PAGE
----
Why Should the Small Business Owner Be Concerned with Equal Opportunity and Diversity in the Workplace in Maine? Part 1 of 2; June 2011 With our June blog entries we turn our attention to some recruitment and employment considerations that are quite relevant today as we see both more cultural diversity in Maine and more small businesses with federal government contracts. What we will explore is what benefit your business will derive from embracing diversity wherever possible, what it looks like and a bit about how to get there. In short, don’t embrace diversity because you have to, do it because it’s a wise investment in your business. Equal Employment Opportunity v. Affirmative Action The concept of equal employment opportunity means that each individual should be given the same treatment as all other individuals. Both disparate treatment of individuals and disparate impact of procedures on demographic groups are considered discriminatory and illegal. Equal employment opportunity is guaranteed by the Civil Rights Acts of 1964 and 1991 and applies to all. This means that both the actual treatment of your applicants and employees and the impact of that treatment must be considered. A classic example of equal treatment resulting in unequal/disparate impact is the case of female firefighters not able to pass tests specifically created based on the physical strength of men. Even though the treatment is the same, the impact of that treatment is different. The women aren’t physically able to do as well as men. Because of cases like these, businesses are made to look at what is actually required to do a job, not what abilities most current job-holders possess and utilize to do that job in a “traditional” way. It forced employers to think creatively about other ways and possibly better ways to determine the ability to perform jobs. Much more here if you are interested in this concept: Affirmative action applies only to federal Contractors and it goes several steps beyond the requirements under EEO law. It was created by Executive Order 11246 and it requires that employers subject to it have affirmative action plans that they actively use to purposefully hire from protected groups. There are some complicated recordkeeping and reporting requirements as well as some equal pay considerations, but the law is dynamic and is being regularly refreshed to achieve its aims. For example, there are regulations under review right now to dramatically increase the hiring of returning Iraq and Afghanistan war veterans. The challenge for some Maine small businesses is determining which parts of federal contract compliance laws apply to them if they do business with the federal government. We won’t focus on that here, but I am happy to address any questions that come up around this. You might also wish to visit these two sites to see what applies based on the type of contract you possess: and Please note that employers who are not government contractors are still subject to EEO laws and reporting requirements. If you are an employer with 100 or more employees, you must file an EEO-1 report each year. Some with fewer than 100 must also file. Here are the requirements: Up next, diversity – the business case in Maine. Sarah Conroy, SPHR, CEBS SHRM Maine State Government Affairs Director 207.713.8337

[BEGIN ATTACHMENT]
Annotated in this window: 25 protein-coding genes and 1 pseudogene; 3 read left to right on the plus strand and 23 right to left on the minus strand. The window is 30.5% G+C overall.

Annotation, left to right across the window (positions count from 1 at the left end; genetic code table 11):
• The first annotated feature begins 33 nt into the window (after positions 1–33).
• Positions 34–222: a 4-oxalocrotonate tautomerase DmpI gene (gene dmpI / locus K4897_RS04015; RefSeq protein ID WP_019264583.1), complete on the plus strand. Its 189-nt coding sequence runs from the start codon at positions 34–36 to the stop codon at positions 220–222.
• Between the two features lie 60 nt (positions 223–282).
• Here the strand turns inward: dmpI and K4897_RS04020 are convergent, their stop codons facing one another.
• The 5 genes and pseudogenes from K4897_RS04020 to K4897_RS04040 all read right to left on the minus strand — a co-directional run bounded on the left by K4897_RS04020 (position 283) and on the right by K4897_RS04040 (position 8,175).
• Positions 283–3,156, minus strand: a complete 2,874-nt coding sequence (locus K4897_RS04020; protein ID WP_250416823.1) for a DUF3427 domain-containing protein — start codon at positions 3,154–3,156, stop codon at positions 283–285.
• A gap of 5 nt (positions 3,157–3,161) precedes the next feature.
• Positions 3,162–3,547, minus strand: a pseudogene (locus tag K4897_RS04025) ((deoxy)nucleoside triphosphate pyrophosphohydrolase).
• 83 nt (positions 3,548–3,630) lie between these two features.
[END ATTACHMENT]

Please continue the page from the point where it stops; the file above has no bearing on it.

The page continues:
Monday, June 06, 2011

Equal Opportunity and Diversity in the Workplace (Part 2 of 2)

Posted by Sarah Conrory on 6/6/2011 3:00:00 PM

Why Should the Small Business Owner Be Concerned with Equal Opportunity and Diversity in the Workplace in Maine?

Part 2 of 2; June 2011

Diversity – the Business Case in Maine